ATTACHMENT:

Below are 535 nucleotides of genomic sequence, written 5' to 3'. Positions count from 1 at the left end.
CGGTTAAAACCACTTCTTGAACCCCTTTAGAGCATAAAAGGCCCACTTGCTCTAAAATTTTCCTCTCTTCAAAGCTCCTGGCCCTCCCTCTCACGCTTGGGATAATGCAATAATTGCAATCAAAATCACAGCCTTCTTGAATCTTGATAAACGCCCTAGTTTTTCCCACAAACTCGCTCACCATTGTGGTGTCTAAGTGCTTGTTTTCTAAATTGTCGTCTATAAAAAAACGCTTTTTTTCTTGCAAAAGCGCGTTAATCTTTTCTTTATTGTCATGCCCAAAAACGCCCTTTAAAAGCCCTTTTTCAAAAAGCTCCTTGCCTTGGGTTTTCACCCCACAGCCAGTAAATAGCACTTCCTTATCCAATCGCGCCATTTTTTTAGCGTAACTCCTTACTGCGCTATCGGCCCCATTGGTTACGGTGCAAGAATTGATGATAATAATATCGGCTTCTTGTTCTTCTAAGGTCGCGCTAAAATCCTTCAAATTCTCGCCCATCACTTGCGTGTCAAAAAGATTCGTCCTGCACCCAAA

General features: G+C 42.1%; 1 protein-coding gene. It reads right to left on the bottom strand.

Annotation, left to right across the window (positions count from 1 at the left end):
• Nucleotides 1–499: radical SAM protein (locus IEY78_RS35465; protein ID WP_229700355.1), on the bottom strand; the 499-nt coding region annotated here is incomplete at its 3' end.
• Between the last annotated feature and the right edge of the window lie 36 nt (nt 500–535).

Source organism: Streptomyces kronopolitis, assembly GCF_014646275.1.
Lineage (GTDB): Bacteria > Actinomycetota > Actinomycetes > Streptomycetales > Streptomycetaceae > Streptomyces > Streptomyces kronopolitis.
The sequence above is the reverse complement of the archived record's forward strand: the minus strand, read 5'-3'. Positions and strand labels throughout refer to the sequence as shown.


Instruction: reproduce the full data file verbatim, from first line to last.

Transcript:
Below are 535 nucleotides of genomic sequence, written 5' to 3'. Positions count from 1 at the left end.
CGGTTAAAACCACTTCTTGAACCCCTTTAGAGCATAAAAGGCCCACTTGCTCTAAAATTTTCCTCTCTTCAAAGCTCCTGGCCCTCCCTCTCACGCTTGGGATAATGCAATAATTGCAATCAAAATCACAGCCTTCTTGAATCTTGATAAACGCCCTAGTTTTTCCCACAAACTCGCTCACCATTGTGGTGTCTAAGTGCTTGTTTTCTAAATTGTCGTCTATAAAAAAACGCTTTTTTTCTTGCAAAAGCGCGTTAATCTTTTCTTTATTGTCATGCCCAAAAACGCCCTTTAAAAGCCCTTTTTCAAAAAGCTCCTTGCCTTGGGTTTTCACCCCACAGCCAGTAAATAGCACTTCCTTATCCAATCGCGCCATTTTTTTAGCGTAACTCCTTACTGCGCTATCGGCCCCATTGGTTACGGTGCAAGAATTGATGATAATAATATCGGCTTCTTGTTCTTCTAAGGTCGCGCTAAAATCCTTCAAATTCTCGCCCATCACTTGCGTGTCAAAAAGATTCGTCCTGCACCCAAA

General features: G+C 42.1%; 1 protein-coding gene. It reads right to left on the bottom strand.

Annotation, left to right across the window (positions count from 1 at the left end):
• Nucleotides 1–499: radical SAM protein (locus IEY78_RS35465; protein ID WP_229700355.1), on the bottom strand; the 499-nt coding region annotated here is incomplete at its 3' end.
• Between the last annotated feature and the right edge of the window lie 36 nt (nt 500–535).

Source organism: Streptomyces kronopolitis, assembly GCF_014646275.1.
Lineage (GTDB): Bacteria > Actinomycetota > Actinomycetes > Streptomycetales > Streptomycetaceae > Streptomyces > Streptomyces kronopolitis.
The sequence above is the reverse complement of the archived record's forward strand: the minus strand, read 5'-3'. Positions and strand labels throughout refer to the sequence as shown.